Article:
Louis CK Explains Why It Was Tough Starting Out in Boston

'You had to get huge laughs or you might actually get beaten up.'

Long before he was selling out venues like Madison Square Garden, Louis CK was just a young and hungry comic looking to make a name for himself at comedy clubs in Boston.

In a new, wide-ranging interview with Vulture, the former Newton resident opened up about his early days in the business and explained how he’s evolved as a jokester since then.

CK admitted that it was pretty tough starting out out in Boston because there was always pressure to get huge laughs with each and every word that came out of his mouth.

I know how to carry a subtle idea and make it mean something. I’m doing a bit right now about the kind of person who makes the choice to teach public school. It’s just a real quiet back-and-forth. For me, that’s an evolution, because I started in the clubs in Boston, and you had to get huge laughs or you might actually get beaten up. There was always that feeling that you had to be on the balls of your feet, killing the whole time — that makes for a good 45-minute act, but you’ve got to evolve past that to be worth watching for over an hour. Being great in first gear is something I’m constantly trying to get better at.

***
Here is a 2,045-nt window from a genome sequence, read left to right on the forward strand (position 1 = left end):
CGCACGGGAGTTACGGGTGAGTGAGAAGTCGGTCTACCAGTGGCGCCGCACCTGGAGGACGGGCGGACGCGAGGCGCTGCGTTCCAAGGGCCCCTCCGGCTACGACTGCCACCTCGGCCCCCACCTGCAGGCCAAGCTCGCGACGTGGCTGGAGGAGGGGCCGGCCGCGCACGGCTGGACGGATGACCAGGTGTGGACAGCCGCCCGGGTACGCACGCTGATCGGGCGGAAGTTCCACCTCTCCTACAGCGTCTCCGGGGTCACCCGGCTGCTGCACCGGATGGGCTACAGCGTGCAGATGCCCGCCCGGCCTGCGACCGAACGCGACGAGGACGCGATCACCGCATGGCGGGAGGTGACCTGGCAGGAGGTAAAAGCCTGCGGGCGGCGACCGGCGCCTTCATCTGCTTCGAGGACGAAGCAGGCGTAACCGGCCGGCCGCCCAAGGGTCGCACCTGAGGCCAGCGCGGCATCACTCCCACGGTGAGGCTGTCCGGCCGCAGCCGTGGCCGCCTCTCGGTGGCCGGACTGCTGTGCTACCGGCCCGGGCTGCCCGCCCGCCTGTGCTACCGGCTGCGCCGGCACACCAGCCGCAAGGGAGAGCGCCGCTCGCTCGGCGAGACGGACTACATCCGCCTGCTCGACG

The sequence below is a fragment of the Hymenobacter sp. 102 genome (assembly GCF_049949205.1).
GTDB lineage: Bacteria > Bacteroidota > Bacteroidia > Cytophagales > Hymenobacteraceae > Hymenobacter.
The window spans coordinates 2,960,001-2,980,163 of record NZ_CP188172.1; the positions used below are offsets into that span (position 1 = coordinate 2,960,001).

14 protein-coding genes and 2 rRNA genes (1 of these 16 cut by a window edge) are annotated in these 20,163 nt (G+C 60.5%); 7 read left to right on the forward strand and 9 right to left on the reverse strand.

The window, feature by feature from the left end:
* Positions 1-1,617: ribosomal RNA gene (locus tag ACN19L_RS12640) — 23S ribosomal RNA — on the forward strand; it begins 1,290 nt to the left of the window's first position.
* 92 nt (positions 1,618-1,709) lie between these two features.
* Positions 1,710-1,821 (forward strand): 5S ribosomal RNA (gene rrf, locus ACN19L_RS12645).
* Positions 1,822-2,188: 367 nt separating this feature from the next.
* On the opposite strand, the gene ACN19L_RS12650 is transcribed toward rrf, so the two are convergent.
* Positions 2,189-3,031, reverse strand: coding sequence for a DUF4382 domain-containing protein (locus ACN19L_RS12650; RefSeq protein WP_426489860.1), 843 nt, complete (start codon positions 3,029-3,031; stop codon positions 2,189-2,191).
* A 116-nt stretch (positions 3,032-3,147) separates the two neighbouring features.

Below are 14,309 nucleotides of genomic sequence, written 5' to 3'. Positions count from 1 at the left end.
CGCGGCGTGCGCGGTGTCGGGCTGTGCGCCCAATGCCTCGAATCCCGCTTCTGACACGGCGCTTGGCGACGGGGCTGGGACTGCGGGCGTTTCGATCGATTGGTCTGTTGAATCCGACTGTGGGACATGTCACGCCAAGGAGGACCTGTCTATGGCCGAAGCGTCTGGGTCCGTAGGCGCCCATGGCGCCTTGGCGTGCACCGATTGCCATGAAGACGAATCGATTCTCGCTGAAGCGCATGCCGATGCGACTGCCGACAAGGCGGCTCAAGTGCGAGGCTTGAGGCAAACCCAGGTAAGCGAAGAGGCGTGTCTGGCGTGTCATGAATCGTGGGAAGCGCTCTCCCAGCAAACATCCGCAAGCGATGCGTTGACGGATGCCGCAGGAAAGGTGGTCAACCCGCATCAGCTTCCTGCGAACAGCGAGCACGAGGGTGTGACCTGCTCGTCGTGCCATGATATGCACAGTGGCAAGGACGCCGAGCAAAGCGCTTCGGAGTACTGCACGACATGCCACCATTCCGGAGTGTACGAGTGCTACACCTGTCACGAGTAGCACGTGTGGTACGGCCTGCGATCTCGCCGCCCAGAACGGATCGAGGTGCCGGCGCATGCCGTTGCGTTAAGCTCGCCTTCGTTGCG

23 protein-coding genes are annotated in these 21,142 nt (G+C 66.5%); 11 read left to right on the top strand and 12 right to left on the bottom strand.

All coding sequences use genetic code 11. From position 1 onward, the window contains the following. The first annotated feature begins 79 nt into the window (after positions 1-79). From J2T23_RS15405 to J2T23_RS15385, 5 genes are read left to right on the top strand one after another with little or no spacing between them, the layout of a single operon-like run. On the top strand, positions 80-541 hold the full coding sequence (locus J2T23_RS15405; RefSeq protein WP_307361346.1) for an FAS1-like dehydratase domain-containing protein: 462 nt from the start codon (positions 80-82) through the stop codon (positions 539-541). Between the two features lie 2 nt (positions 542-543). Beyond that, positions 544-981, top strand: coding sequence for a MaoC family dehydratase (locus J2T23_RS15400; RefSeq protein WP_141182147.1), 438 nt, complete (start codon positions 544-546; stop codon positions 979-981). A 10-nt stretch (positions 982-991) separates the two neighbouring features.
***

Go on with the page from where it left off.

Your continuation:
In addition to chatting about his Boston roots, CK also offered a few thoughts on this year’s presidential race.

The Horace and Pete star said that his previous comparison of Donald Trump to Adolf Hitler was a “messy thing to do,” however, he thinks it would’ve been cowardly not to call out the presumptive Republican nominee.

“I felt like I had to raise my hand and be counted because I believe he’s a bigot with a hole in his heart,” CK said. “A guy who shouldn’t be anywhere near the f–king thing is the Republican nominee.”

Check out CK’s full Vulture interview here.